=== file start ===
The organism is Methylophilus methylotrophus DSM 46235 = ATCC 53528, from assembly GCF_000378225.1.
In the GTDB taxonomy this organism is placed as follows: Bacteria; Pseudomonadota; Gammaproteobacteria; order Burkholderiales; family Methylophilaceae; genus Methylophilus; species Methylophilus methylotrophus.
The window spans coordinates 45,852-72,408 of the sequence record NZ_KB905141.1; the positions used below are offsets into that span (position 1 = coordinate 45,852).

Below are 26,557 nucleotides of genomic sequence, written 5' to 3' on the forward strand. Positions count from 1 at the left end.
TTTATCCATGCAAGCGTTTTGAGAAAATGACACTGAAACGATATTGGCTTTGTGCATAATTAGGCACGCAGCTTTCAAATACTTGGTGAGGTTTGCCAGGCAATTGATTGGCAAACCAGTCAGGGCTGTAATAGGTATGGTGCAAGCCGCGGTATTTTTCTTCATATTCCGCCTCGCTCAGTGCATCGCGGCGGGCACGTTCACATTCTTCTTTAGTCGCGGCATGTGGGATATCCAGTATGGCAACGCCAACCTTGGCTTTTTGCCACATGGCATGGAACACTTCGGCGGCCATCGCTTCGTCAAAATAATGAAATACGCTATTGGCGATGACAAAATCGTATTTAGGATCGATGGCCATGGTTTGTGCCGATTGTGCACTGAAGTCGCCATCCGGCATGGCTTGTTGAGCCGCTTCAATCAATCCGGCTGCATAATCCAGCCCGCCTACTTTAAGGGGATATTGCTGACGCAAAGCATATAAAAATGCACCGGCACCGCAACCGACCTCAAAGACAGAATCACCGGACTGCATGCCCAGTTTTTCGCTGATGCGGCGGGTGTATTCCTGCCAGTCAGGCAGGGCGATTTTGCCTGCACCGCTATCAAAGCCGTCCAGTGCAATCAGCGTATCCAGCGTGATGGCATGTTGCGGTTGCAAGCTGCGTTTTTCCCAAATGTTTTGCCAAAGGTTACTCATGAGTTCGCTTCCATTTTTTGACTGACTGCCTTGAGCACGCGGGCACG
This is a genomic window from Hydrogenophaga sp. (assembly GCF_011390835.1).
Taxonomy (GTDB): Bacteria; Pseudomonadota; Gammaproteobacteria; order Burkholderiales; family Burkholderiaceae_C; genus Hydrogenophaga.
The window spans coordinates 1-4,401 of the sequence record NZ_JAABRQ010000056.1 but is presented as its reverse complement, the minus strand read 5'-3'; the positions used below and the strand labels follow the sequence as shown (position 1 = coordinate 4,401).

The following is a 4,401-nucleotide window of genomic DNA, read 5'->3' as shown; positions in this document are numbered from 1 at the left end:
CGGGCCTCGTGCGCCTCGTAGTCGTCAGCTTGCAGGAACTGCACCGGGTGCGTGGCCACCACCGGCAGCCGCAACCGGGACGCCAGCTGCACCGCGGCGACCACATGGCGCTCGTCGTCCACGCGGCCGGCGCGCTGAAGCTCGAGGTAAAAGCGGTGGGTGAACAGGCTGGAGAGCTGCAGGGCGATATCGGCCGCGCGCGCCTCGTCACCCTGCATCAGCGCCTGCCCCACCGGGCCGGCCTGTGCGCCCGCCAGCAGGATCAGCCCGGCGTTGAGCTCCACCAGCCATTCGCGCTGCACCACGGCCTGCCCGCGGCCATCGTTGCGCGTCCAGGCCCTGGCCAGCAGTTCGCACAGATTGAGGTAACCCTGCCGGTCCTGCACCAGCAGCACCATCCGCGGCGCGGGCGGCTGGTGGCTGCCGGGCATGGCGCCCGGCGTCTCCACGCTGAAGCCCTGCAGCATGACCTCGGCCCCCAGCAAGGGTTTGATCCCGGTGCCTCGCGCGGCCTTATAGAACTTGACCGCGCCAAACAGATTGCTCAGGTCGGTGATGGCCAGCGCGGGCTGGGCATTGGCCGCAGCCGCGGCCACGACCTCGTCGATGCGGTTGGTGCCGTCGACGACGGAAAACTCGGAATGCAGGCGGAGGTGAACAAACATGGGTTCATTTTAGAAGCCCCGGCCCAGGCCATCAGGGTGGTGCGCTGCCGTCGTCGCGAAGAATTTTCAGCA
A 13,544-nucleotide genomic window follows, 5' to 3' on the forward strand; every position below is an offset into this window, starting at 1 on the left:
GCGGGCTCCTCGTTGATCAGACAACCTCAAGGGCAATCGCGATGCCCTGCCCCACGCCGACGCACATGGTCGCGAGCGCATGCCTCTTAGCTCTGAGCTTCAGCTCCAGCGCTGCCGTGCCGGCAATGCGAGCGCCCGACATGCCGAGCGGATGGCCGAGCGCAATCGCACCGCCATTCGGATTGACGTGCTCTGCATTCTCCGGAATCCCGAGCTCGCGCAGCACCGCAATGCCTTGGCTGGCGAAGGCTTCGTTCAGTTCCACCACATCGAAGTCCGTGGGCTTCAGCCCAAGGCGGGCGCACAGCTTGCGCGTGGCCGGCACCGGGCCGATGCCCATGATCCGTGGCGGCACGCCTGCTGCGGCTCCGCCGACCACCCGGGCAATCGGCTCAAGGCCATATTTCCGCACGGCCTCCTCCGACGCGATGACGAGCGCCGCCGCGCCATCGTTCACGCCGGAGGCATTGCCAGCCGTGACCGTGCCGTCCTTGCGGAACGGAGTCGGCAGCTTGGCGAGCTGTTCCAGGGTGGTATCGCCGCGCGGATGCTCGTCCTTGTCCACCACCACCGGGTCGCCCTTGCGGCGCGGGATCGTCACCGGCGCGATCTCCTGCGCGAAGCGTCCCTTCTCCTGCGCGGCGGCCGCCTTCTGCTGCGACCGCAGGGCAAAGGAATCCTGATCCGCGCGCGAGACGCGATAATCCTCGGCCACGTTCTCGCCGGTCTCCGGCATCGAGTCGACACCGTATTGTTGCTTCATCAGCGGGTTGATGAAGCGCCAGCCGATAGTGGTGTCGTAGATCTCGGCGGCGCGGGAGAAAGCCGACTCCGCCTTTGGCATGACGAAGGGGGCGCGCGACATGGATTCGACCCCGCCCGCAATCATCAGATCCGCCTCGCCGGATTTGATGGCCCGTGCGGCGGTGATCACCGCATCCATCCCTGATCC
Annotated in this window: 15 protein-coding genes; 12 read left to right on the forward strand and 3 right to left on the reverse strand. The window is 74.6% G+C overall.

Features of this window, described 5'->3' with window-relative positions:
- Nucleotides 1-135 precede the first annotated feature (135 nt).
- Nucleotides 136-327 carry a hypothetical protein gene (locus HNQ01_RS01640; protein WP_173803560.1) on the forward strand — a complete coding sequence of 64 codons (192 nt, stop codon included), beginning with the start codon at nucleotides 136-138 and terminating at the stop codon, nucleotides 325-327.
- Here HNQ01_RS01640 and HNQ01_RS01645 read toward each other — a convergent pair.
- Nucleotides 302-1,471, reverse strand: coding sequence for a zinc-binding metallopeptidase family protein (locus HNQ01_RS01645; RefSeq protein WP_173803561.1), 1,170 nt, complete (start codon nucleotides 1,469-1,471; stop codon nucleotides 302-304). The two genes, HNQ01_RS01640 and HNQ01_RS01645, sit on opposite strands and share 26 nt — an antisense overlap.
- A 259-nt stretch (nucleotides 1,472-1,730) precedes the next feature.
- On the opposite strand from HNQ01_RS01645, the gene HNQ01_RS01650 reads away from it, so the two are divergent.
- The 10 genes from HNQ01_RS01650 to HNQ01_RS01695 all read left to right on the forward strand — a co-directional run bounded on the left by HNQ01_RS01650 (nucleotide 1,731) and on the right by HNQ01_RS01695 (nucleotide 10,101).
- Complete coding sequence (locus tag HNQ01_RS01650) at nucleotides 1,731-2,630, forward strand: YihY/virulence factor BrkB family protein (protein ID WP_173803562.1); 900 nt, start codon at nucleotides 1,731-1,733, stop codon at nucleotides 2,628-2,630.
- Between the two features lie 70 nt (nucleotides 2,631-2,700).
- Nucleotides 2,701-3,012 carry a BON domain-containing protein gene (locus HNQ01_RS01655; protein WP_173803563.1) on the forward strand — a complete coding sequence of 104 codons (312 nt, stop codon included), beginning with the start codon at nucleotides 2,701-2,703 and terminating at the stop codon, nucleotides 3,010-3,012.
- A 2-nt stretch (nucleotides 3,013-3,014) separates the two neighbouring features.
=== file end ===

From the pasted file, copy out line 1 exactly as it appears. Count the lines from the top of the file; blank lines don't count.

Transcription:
The organism is Methylophilus methylotrophus DSM 46235 = ATCC 53528, from assembly GCF_000378225.1.